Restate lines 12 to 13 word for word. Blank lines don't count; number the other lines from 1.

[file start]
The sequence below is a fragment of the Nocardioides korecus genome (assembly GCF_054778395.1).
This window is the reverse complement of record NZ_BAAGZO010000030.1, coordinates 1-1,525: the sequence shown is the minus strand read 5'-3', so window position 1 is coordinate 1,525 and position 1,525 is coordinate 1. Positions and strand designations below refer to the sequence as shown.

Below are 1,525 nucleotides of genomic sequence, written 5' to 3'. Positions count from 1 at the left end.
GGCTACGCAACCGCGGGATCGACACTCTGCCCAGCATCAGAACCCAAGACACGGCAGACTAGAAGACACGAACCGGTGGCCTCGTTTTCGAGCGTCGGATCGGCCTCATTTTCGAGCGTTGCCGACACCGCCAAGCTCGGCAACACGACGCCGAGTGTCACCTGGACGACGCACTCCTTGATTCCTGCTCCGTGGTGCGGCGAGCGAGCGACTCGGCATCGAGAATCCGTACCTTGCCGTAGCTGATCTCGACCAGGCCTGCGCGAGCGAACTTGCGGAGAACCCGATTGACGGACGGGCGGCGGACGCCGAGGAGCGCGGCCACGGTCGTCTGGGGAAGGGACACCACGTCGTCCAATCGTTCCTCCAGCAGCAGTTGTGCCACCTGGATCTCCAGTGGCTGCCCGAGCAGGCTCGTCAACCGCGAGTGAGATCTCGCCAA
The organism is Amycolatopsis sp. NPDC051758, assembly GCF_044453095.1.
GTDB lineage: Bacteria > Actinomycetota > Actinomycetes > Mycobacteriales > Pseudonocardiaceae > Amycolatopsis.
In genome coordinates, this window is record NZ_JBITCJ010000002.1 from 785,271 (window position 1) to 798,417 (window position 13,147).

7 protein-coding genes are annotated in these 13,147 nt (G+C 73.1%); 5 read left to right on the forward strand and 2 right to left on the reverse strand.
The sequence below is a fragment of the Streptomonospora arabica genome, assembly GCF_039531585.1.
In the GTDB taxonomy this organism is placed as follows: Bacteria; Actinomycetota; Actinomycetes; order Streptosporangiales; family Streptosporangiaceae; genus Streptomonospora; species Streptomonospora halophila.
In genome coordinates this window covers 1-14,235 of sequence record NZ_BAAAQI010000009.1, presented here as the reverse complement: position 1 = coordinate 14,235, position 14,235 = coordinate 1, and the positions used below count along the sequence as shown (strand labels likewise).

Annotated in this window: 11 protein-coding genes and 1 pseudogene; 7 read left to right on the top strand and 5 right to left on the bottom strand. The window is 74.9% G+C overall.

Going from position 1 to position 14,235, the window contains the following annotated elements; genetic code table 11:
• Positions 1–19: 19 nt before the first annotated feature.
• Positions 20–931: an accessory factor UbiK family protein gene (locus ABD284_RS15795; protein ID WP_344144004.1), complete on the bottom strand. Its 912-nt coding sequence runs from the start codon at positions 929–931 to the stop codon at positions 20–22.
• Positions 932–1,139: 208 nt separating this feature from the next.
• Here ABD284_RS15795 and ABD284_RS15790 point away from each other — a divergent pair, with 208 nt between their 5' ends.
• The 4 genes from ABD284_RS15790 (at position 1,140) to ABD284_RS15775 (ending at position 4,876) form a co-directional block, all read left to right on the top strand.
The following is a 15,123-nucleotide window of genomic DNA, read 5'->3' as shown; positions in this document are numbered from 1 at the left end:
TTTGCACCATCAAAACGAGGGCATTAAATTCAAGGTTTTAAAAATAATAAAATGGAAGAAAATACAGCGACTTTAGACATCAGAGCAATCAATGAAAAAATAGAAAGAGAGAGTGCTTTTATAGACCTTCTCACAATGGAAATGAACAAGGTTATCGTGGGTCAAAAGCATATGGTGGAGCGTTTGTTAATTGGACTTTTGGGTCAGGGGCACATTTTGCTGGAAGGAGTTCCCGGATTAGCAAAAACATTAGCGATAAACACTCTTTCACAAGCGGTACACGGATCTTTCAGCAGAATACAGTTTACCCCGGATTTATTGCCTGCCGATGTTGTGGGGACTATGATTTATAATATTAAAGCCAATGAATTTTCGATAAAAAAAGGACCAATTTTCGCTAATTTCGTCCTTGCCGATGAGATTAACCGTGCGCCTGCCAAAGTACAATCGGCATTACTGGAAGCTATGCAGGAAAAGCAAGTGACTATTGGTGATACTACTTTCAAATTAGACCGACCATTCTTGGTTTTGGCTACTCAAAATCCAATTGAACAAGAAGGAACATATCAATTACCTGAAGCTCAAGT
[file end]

Annotated in this window: 11 protein-coding genes and 1 pseudogene; 7 read left to right on the top strand and 5 right to left on the bottom strand. The window is 74.9% G+C overall.

Going from position 1 to position 14,235, the window contains the following annotated elements; genetic code table 11: